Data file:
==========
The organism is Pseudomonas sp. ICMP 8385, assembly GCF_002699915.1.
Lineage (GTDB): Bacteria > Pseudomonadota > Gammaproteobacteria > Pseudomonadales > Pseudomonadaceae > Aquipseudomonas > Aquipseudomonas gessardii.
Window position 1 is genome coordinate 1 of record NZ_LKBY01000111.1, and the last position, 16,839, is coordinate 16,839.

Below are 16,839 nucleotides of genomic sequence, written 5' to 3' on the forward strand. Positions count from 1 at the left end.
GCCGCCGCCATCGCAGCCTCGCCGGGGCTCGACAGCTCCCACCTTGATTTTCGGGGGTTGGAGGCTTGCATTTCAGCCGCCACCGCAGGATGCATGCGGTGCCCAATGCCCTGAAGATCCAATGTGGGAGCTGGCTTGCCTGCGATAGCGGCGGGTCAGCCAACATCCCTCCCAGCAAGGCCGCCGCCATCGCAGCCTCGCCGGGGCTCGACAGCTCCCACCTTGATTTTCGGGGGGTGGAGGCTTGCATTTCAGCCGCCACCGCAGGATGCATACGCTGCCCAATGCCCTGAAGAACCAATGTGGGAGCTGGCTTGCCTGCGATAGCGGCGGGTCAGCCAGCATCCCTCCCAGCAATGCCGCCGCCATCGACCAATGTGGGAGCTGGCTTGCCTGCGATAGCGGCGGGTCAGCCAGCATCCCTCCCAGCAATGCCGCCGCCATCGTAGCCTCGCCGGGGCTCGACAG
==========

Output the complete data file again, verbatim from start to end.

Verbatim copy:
The organism is Pseudomonas sp. ICMP 8385, assembly GCF_002699915.1.
Lineage (GTDB): Bacteria > Pseudomonadota > Gammaproteobacteria > Pseudomonadales > Pseudomonadaceae > Aquipseudomonas > Aquipseudomonas gessardii.
Window position 1 is genome coordinate 1 of record NZ_LKBY01000111.1, and the last position, 16,839, is coordinate 16,839.

Below are 16,839 nucleotides of genomic sequence, written 5' to 3' on the forward strand. Positions count from 1 at the left end.
GCCGCCGCCATCGCAGCCTCGCCGGGGCTCGACAGCTCCCACCTTGATTTTCGGGGGTTGGAGGCTTGCATTTCAGCCGCCACCGCAGGATGCATGCGGTGCCCAATGCCCTGAAGATCCAATGTGGGAGCTGGCTTGCCTGCGATAGCGGCGGGTCAGCCAACATCCCTCCCAGCAAGGCCGCCGCCATCGCAGCCTCGCCGGGGCTCGACAGCTCCCACCTTGATTTTCGGGGGGTGGAGGCTTGCATTTCAGCCGCCACCGCAGGATGCATACGCTGCCCAATGCCCTGAAGAACCAATGTGGGAGCTGGCTTGCCTGCGATAGCGGCGGGTCAGCCAGCATCCCTCCCAGCAATGCCGCCGCCATCGACCAATGTGGGAGCTGGCTTGCCTGCGATAGCGGCGGGTCAGCCAGCATCCCTCCCAGCAATGCCGCCGCCATCGTAGCCTCGCCGGGGCTCGACAG